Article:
Ideal sensors for electromagnetic induction (EMI) surveys conducted for unexploded ordnance (UXO) detection and classification have high sensitivity over an ultra-wideband (DC to hundreds of kHz), measure all polarization combinations, and are inexpensive and easy to manufacture. Ideal sensors are also small enough to facilitate pinpoint measurements rather than averaging over a large area (as with large coils) and lend themselves to deployment in large arrays. Although magnetoresistive (MR) sensors possess most of these ideal attributes, a decade ago they did not have sufficient sensitivity for most geophysical applications.

The objective of this SERDP Exploratory Development (SEED) project is to show that magneto-resistive sensors are suitable for use in EMI and magnetometer instruments for UXO detection and discrimination.

Technical Approach

Noise and sensitivity measurements were conducted in the frequency domain using a Helmholz coil. Magnetic biasing, electrical bridge biasing, chopper techniques, and open and closed loop configurations were investigated. The optimal configuration produced a noise density of 6 pT/√Hz for frequencies above 200 Hz. At 1 Hz, the noise density is approximately 30 pT/√Hz. These results were obtained in both open loop and closed loop operation.

A laboratory prototype instrument was built using the magneto-resistive sensors to test the magnetometer and EM induction response to actual UXO targets and compare it with readings from similar instruments. When operating in magnetometer mode, the prototype detected an 81 mm target at a distance of over two meters. When operating in time-domain EM induction mode, measurements could be made as early as 20 µs after the transmitter turn-off. Instruments using coils as receivers typically can only receive signals after 100 µs. The induced currents at early-time provide more information about the shape of the target than the late-time currents. Furthermore, the small size of the magneto-resistive sensor does not spatially average the received signal like a large coil does. These sensor attributes provide more information for discrimination than conventional EM induction instruments.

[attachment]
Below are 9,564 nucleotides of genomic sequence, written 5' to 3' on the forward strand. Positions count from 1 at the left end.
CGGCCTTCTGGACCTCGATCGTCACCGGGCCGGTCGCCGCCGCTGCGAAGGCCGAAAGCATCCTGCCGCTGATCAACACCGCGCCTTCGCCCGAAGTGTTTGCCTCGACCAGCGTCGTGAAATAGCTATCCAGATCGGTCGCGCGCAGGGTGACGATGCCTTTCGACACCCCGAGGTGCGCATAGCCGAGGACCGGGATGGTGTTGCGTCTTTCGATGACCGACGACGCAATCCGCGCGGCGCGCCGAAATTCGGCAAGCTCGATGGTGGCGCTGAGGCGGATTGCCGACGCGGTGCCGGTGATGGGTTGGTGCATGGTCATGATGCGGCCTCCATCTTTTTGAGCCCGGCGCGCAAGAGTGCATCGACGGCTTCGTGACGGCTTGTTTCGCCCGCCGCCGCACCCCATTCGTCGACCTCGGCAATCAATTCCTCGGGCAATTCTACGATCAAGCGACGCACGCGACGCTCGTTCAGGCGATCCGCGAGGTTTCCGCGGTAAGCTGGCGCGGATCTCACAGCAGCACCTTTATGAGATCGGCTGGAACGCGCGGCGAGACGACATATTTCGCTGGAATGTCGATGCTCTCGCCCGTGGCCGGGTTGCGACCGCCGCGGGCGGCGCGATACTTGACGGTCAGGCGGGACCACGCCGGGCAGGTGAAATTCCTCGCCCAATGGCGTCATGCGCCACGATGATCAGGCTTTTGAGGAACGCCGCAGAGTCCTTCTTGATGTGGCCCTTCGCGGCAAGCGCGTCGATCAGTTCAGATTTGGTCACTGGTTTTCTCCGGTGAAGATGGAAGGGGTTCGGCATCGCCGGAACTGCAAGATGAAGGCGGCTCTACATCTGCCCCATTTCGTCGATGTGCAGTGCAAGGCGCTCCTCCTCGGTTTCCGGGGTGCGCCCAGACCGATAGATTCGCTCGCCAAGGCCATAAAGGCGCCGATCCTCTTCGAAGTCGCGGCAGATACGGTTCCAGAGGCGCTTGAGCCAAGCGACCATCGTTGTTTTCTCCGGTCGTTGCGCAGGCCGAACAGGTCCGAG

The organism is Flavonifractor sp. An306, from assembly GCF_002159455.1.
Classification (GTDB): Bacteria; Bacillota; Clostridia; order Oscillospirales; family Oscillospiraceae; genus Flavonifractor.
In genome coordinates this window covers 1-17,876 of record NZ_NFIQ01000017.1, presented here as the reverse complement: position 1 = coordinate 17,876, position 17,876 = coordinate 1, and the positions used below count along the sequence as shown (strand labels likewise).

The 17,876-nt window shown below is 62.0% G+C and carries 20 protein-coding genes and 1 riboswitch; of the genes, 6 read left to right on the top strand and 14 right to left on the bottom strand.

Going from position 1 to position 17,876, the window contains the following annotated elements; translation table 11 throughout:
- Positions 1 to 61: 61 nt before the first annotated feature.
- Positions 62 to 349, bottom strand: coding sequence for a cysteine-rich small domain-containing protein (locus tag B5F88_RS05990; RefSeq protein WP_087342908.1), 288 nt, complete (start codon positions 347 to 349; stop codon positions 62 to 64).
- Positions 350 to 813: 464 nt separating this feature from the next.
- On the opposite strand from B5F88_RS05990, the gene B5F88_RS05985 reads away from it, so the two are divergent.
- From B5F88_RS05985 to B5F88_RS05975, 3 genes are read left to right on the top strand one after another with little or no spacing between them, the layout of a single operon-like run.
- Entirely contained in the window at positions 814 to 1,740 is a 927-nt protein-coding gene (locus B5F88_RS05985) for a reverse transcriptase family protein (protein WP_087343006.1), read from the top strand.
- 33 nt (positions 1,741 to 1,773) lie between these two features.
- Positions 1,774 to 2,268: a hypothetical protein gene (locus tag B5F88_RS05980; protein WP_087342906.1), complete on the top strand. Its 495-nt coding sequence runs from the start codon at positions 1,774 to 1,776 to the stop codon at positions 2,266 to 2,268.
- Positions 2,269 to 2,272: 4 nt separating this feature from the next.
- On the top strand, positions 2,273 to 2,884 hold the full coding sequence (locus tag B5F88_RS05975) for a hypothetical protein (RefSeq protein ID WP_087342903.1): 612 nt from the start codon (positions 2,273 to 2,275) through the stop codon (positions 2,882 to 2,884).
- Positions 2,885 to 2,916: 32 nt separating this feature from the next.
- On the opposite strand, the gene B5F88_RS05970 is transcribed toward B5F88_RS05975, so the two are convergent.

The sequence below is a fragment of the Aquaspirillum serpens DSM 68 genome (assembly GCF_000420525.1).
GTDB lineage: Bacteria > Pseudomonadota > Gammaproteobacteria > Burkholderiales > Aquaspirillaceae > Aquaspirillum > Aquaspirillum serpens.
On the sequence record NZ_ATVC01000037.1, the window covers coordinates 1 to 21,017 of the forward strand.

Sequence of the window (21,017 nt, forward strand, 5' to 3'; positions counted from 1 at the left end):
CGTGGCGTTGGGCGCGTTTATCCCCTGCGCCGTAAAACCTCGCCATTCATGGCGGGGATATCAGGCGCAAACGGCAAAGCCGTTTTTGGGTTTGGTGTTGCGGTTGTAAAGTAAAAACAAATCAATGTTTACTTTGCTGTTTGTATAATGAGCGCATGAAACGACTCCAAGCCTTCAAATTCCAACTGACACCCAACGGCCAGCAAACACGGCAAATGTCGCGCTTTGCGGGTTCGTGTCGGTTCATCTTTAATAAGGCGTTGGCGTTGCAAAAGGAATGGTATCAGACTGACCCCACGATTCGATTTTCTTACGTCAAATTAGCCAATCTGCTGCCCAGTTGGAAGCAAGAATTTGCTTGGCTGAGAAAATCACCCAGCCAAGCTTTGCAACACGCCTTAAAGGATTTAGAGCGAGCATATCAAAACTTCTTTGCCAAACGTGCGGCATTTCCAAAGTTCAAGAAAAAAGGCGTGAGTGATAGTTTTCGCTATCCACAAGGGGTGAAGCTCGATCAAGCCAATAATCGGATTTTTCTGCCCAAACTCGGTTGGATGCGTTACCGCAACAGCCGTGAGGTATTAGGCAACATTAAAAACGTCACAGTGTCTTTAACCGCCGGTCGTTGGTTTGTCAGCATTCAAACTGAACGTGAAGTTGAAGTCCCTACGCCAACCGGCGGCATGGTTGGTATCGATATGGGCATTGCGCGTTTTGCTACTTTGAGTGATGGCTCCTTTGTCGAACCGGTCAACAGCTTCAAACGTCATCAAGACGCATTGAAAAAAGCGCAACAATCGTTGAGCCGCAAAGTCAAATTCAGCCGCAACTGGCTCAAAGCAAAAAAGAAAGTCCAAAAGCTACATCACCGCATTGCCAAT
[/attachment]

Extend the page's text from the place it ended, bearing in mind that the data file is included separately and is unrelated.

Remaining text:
The results of this investigation show that a man-portable instrument similar in physical configuration to the metal detectors commonly used by the public on beaches can be built for UXO detection and discrimination. The instrument can be operated as both a magnetometer to detect targets and in EM induction mode for discrimination. The small size and low-cost enables the production of portable array systems with many receivers that are similar to the ‘advanced’ discrimination systems available such as the MetalMapper.


The primary recommendation for further development is to build a man-portable instrument for UXO detection and ‘advanced’ discrimination. The unique functionality of anisotropic magneto-resistance (AMR) sensors facilitate ‘advanced’ (i.e. multi-sensor, multi-polarization) EMI measurements in a portable instrument that can access most terrain types and navigate heavy vegetation. The envisioned man-portable instrument contains the EMI instrument, magnetometer, navigation instruments, and an acquisition personal computer. It is also recommended that future research examine methods for reducing magnetic noise. Finally, it is possible to increase AMR sensitivity with reverse magnetic biasing of the permalloy film. Although this is not practical with the Honeywell sensors, it is recommended for future research.